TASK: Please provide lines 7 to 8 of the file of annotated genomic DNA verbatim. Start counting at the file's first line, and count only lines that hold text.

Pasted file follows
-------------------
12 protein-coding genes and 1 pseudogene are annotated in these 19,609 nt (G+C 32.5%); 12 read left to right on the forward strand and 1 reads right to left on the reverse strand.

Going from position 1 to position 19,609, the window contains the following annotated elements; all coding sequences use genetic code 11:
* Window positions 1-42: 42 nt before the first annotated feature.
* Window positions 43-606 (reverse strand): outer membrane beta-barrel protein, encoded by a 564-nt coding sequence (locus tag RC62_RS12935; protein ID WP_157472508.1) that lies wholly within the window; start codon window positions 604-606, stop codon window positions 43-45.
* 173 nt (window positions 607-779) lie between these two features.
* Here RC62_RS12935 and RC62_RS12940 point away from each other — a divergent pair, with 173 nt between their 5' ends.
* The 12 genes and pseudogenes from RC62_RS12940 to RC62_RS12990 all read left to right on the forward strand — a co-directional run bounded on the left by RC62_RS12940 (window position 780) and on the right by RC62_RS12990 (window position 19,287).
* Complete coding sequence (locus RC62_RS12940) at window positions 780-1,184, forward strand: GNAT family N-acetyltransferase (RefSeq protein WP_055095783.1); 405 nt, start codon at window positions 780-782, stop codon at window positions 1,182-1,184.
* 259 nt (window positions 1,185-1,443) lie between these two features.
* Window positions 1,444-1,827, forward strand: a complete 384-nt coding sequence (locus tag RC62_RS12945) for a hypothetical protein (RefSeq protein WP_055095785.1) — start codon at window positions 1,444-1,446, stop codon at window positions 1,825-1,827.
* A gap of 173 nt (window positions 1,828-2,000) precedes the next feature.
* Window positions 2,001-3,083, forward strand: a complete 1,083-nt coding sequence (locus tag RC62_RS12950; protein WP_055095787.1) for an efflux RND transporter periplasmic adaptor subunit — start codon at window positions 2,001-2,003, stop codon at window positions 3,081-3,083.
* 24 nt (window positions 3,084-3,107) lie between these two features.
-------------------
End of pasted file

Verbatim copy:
* The 12 genes and pseudogenes from RC62_RS12940 to RC62_RS12990 all read left to right on the forward strand — a co-directional run bounded on the left by RC62_RS12940 (window position 780) and on the right by RC62_RS12990 (window position 19,287).
* Complete coding sequence (locus RC62_RS12940) at window positions 780-1,184, forward strand: GNAT family N-acetyltransferase (RefSeq protein WP_055095783.1); 405 nt, start codon at window positions 780-782, stop codon at window positions 1,182-1,184.